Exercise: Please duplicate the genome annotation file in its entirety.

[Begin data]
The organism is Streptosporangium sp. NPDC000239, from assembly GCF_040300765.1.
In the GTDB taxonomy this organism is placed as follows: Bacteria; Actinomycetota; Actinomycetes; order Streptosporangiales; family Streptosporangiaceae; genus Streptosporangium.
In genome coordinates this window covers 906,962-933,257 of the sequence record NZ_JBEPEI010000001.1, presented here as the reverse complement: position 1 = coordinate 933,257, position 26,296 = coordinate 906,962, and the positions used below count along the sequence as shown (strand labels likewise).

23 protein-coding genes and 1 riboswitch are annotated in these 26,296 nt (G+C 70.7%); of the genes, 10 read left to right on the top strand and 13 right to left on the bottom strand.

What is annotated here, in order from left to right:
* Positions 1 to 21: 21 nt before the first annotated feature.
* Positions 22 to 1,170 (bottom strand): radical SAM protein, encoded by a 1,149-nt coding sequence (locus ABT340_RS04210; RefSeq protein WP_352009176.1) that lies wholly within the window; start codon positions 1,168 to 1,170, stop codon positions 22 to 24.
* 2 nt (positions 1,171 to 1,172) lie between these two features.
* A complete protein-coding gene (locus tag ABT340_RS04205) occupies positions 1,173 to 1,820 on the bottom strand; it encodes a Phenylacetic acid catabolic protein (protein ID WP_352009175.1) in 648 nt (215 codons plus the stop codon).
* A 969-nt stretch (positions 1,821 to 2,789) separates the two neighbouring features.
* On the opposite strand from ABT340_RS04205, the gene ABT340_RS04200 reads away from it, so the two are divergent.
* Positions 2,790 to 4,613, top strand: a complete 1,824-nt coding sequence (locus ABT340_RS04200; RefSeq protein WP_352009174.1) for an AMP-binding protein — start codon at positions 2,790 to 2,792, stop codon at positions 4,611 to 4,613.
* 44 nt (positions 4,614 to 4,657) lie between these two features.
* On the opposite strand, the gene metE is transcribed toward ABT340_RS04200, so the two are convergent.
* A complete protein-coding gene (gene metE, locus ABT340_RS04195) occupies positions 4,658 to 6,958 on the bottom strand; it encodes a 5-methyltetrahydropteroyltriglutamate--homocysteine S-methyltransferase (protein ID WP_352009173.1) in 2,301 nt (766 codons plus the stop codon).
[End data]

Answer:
The organism is Streptosporangium sp. NPDC000239, from assembly GCF_040300765.1.
In the GTDB taxonomy this organism is placed as follows: Bacteria; Actinomycetota; Actinomycetes; order Streptosporangiales; family Streptosporangiaceae; genus Streptosporangium.
In genome coordinates this window covers 906,962-933,257 of the sequence record NZ_JBEPEI010000001.1, presented here as the reverse complement: position 1 = coordinate 933,257, position 26,296 = coordinate 906,962, and the positions used below count along the sequence as shown (strand labels likewise).

23 protein-coding genes and 1 riboswitch are annotated in these 26,296 nt (G+C 70.7%); of the genes, 10 read left to right on the top strand and 13 right to left on the bottom strand.

What is annotated here, in order from left to right:
* Positions 1 to 21: 21 nt before the first annotated feature.
* Positions 22 to 1,170 (bottom strand): radical SAM protein, encoded by a 1,149-nt coding sequence (locus ABT340_RS04210; RefSeq protein WP_352009176.1) that lies wholly within the window; start codon positions 1,168 to 1,170, stop codon positions 22 to 24.
* 2 nt (positions 1,171 to 1,172) lie between these two features.
* A complete protein-coding gene (locus tag ABT340_RS04205) occupies positions 1,173 to 1,820 on the bottom strand; it encodes a Phenylacetic acid catabolic protein (protein ID WP_352009175.1) in 648 nt (215 codons plus the stop codon).
* A 969-nt stretch (positions 1,821 to 2,789) separates the two neighbouring features.
* On the opposite strand from ABT340_RS04205, the gene ABT340_RS04200 reads away from it, so the two are divergent.
* Positions 2,790 to 4,613, top strand: a complete 1,824-nt coding sequence (locus ABT340_RS04200; RefSeq protein WP_352009174.1) for an AMP-binding protein — start codon at positions 2,790 to 2,792, stop codon at positions 4,611 to 4,613.
* 44 nt (positions 4,614 to 4,657) lie between these two features.
* On the opposite strand, the gene metE is transcribed toward ABT340_RS04200, so the two are convergent.
* A complete protein-coding gene (gene metE, locus ABT340_RS04195) occupies positions 4,658 to 6,958 on the bottom strand; it encodes a 5-methyltetrahydropteroyltriglutamate--homocysteine S-methyltransferase (protein ID WP_352009173.1) in 2,301 nt (766 codons plus the stop codon).